The Founding

The Founding - The Founding War and Consolidation A...

Info iconThis preview shows page 1. Sign up to view the full content.

View Full Document Right Arrow Icon
This is the end of the preview. Sign up to access the rest of the document.

Unformatted text preview: The Founding: War and Consolidation A Gathering Storm 1760s problems with British monarchy & Parliament Key issues rights/law/freedom from GB Thomas Paine's Common Sense Declaration of Independence drafted by Jefferson and others; presented to Continental Congress in July; signed in August 1776 Key Elements from Locke Natural Rights Social Compact Popular sovereignty Consent Revolution!! Articles of Confederation finally signed by Continental Congress in late 1777 Problems: Weak league of independent states No executive or judicial branches No power to regulate commerce/finance No power to raise revenue Required 3/4s of states to adopt laws Required all states to amend the Articles Constitutional Convention MaySept 1787 Virginia Plan Twohouse Congress; extensive power; representation based on population Strong consolidated union National executive & judiciary Opposed by smaller states New Jersey Plan State equality Connecticut Compromise July 1787 Twohouse Congress representation in House based on population; in Senate on state equality Method of selection House: popular vote from cong. districts Senate: senators chosen by states Key Features Extensive powers to Congress Divided Powers Articles I/II/III Federalized system Article IV Single executive; power?? --Art. II Independent judiciary; but not clear on power Art. III Amending process Art. V Article I, Sec. 8 No veto over states Ratification Fight Article VII AntiFederalists several arguments Federalist Papers essays to win approval Power versus Liberty # 51 Madison Hamilton/Madison/Jay weaknesses of A of C; strengths of Constitution Struggle to Ratify Brief 2.3 and Table 2.1, p. 49 Delaware ratified in Dec. 1787 Others were close votes New Hampshire 9th June 1788 Immediate need to add Bill of Rights Mass., VA, NY, RI Challenges of a New Nation Doubters at home and abroad Immediate need for nat'l integration Search for legitimacy of national govt Emerging political factions Two Questions: Hamiltonians vs. Jeffersonians Federalists vs. Republicans National power vs. more limited govt. nature of Union; role of Supreme Court ...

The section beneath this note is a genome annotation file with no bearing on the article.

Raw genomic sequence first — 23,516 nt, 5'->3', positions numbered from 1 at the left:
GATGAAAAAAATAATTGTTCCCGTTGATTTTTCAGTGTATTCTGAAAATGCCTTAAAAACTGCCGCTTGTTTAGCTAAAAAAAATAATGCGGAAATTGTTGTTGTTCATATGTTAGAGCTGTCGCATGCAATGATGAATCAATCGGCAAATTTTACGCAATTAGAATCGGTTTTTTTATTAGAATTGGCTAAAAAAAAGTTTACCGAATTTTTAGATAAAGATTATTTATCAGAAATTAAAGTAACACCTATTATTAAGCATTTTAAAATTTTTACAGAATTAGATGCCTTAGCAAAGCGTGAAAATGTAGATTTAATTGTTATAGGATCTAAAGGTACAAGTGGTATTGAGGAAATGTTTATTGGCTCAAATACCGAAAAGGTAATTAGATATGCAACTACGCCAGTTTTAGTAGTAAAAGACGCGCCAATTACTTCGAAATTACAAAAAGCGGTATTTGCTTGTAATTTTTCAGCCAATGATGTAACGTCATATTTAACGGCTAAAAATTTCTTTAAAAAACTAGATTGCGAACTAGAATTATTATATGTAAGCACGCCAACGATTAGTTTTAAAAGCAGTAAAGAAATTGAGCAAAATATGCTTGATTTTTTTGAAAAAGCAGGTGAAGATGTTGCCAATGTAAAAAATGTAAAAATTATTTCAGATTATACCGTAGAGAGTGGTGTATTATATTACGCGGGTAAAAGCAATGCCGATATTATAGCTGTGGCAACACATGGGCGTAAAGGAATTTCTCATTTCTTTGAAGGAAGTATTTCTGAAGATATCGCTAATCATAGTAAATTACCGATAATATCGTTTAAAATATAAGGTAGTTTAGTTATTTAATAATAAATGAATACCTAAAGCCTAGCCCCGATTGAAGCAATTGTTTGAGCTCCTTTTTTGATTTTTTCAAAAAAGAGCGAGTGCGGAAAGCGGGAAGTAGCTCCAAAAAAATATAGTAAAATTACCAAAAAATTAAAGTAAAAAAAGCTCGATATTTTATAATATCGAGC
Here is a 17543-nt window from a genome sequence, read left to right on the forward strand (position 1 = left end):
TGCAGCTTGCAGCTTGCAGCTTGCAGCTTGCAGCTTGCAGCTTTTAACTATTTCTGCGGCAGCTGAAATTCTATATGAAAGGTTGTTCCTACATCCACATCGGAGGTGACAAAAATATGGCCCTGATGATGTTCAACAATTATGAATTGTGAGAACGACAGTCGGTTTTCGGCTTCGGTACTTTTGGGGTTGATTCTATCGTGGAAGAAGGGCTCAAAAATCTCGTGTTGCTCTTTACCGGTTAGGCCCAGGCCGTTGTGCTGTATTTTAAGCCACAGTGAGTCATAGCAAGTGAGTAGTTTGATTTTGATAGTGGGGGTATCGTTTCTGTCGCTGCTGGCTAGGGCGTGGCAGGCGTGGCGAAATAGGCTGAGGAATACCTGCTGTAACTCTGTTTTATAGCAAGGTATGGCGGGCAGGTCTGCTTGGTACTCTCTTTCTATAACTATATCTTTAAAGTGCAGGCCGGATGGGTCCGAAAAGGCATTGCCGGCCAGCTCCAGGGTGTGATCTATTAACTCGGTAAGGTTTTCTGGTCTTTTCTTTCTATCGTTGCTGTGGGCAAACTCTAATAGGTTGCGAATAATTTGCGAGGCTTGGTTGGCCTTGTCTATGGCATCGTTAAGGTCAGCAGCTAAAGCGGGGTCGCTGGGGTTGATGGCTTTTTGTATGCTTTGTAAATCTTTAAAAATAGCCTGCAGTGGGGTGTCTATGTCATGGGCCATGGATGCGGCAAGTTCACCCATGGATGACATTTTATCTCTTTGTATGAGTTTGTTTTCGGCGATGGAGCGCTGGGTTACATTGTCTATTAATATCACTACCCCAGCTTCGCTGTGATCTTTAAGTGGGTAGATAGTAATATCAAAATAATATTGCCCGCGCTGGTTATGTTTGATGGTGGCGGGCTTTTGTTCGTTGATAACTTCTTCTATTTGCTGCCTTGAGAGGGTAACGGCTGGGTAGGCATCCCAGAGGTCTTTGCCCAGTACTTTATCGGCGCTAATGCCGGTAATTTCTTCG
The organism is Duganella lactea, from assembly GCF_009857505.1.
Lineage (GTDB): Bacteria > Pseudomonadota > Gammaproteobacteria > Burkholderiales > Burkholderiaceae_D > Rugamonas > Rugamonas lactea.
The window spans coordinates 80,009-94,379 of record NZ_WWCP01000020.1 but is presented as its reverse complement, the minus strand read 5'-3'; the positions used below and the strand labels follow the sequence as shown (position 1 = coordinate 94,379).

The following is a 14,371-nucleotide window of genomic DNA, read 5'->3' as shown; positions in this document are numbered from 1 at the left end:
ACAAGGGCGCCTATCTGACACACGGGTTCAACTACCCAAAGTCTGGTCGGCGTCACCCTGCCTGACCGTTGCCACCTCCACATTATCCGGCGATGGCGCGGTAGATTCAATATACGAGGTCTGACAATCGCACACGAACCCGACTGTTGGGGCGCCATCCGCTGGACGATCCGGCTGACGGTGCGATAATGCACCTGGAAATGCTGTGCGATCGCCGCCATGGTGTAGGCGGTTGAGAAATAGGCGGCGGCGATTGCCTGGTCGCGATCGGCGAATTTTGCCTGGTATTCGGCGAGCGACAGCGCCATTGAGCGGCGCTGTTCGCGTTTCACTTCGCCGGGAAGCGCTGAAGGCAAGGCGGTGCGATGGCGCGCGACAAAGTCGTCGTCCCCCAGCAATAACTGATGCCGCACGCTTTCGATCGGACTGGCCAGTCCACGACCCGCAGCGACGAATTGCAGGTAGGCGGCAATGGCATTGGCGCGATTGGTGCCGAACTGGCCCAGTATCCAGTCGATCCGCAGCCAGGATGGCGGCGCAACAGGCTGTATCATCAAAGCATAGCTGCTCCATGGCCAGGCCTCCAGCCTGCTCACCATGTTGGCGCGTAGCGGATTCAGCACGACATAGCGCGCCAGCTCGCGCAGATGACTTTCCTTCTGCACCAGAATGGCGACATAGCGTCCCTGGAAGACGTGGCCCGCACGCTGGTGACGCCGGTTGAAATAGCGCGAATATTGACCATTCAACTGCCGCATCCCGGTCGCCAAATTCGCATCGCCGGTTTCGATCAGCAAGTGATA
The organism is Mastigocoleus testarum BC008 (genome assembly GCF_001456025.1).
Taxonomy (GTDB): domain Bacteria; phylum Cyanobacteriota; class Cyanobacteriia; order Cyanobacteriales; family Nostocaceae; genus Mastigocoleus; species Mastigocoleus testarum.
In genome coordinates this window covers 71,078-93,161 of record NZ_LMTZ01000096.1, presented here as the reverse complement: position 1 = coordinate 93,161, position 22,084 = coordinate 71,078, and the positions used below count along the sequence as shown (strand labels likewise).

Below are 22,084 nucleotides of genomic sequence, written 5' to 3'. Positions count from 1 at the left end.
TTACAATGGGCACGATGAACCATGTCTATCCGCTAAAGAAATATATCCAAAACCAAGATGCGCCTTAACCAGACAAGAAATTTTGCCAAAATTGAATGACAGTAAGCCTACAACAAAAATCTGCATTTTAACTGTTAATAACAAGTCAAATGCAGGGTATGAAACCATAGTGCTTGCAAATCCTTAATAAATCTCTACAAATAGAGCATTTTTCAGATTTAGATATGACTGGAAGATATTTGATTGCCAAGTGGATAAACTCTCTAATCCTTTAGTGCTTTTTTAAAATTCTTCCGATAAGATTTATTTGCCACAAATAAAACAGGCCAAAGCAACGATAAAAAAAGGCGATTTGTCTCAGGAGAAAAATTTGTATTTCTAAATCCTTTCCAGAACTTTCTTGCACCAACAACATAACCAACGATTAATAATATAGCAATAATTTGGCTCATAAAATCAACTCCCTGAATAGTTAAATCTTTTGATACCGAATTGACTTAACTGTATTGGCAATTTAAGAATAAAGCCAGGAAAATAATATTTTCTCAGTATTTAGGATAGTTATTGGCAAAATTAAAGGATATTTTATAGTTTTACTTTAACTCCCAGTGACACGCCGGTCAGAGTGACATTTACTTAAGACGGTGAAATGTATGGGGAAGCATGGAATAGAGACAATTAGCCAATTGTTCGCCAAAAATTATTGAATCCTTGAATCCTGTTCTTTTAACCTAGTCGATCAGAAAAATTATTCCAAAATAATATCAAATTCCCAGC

View Full Document

{[ snackBarMessage ]}

Ask a homework question - tutors are online